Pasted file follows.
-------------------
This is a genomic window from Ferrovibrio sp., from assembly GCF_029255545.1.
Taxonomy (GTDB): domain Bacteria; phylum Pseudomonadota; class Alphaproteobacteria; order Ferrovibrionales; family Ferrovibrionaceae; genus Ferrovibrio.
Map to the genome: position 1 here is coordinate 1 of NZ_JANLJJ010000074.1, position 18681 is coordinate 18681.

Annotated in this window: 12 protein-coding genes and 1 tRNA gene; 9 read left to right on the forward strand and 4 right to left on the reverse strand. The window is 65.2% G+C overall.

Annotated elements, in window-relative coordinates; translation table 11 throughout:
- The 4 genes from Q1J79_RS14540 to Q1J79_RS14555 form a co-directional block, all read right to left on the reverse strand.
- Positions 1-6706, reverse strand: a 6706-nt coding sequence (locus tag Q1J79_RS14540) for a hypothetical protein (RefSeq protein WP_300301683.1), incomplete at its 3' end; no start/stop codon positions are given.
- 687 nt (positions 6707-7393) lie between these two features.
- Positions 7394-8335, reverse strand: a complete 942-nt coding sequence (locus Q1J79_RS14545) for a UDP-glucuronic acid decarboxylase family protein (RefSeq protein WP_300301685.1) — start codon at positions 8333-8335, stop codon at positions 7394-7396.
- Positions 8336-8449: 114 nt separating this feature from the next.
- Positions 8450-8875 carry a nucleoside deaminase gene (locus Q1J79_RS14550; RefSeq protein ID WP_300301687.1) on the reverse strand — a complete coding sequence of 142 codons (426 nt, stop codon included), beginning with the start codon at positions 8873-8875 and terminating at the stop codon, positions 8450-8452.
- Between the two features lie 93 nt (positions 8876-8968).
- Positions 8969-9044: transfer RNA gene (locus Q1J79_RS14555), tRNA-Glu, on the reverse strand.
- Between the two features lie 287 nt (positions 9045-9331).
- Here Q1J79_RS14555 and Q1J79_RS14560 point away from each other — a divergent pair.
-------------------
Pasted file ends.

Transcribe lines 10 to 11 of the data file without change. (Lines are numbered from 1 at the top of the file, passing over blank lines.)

- Positions 8336-8449: 114 nt separating this feature from the next.
- Positions 8450-8875 carry a nucleoside deaminase gene (locus Q1J79_RS14550; RefSeq protein ID WP_300301687.1) on the reverse strand — a complete coding sequence of 142 codons (426 nt, stop codon included), beginning with the start codon at positions 8873-8875 and terminating at the stop codon, positions 8450-8452.